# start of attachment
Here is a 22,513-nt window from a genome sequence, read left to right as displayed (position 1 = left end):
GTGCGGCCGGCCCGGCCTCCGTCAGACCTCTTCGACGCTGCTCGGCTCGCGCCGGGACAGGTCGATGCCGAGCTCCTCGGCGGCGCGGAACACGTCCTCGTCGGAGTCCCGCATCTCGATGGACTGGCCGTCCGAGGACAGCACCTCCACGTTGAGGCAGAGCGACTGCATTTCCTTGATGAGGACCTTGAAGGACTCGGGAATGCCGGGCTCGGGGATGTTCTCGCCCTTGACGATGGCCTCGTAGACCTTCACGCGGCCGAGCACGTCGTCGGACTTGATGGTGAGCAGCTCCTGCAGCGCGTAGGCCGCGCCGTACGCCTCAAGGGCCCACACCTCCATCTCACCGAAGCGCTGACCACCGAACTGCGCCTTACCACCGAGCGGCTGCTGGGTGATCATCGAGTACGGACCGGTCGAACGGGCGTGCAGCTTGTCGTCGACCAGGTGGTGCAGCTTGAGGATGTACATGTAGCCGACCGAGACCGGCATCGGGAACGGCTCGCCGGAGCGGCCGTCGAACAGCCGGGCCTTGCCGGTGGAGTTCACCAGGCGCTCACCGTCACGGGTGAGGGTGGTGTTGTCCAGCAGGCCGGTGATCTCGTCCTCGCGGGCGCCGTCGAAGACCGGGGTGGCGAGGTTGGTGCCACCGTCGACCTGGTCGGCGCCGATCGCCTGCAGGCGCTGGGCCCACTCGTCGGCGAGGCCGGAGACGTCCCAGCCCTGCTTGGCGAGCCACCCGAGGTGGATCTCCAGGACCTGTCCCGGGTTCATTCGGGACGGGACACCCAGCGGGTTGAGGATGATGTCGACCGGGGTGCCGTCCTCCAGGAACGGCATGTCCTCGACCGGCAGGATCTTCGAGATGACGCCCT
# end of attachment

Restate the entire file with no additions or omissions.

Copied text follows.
Here is a 22,513-nt window from a genome sequence, read left to right as displayed (position 1 = left end):
GTGCGGCCGGCCCGGCCTCCGTCAGACCTCTTCGACGCTGCTCGGCTCGCGCCGGGACAGGTCGATGCCGAGCTCCTCGGCGGCGCGGAACACGTCCTCGTCGGAGTCCCGCATCTCGATGGACTGGCCGTCCGAGGACAGCACCTCCACGTTGAGGCAGAGCGACTGCATTTCCTTGATGAGGACCTTGAAGGACTCGGGAATGCCGGGCTCGGGGATGTTCTCGCCCTTGACGATGGCCTCGTAGACCTTCACGCGGCCGAGCACGTCGTCGGACTTGATGGTGAGCAGCTCCTGCAGCGCGTAGGCCGCGCCGTACGCCTCAAGGGCCCACACCTCCATCTCACCGAAGCGCTGACCACCGAACTGCGCCTTACCACCGAGCGGCTGCTGGGTGATCATCGAGTACGGACCGGTCGAACGGGCGTGCAGCTTGTCGTCGACCAGGTGGTGCAGCTTGAGGATGTACATGTAGCCGACCGAGACCGGCATCGGGAACGGCTCGCCGGAGCGGCCGTCGAACAGCCGGGCCTTGCCGGTGGAGTTCACCAGGCGCTCACCGTCACGGGTGAGGGTGGTGTTGTCCAGCAGGCCGGTGATCTCGTCCTCGCGGGCGCCGTCGAAGACCGGGGTGGCGAGGTTGGTGCCACCGTCGACCTGGTCGGCGCCGATCGCCTGCAGGCGCTGGGCCCACTCGTCGGCGAGGCCGGAGACGTCCCAGCCCTGCTTGGCGAGCCACCCGAGGTGGATCTCCAGGACCTGTCCCGGGTTCATTCGGGACGGGACACCCAGCGGGTTGAGGATGATGTCGACCGGGGTGCCGTCCTCCAGGAACGGCATGTCCTCGACCGGCAGGATCTTCGAGATGACGCCCT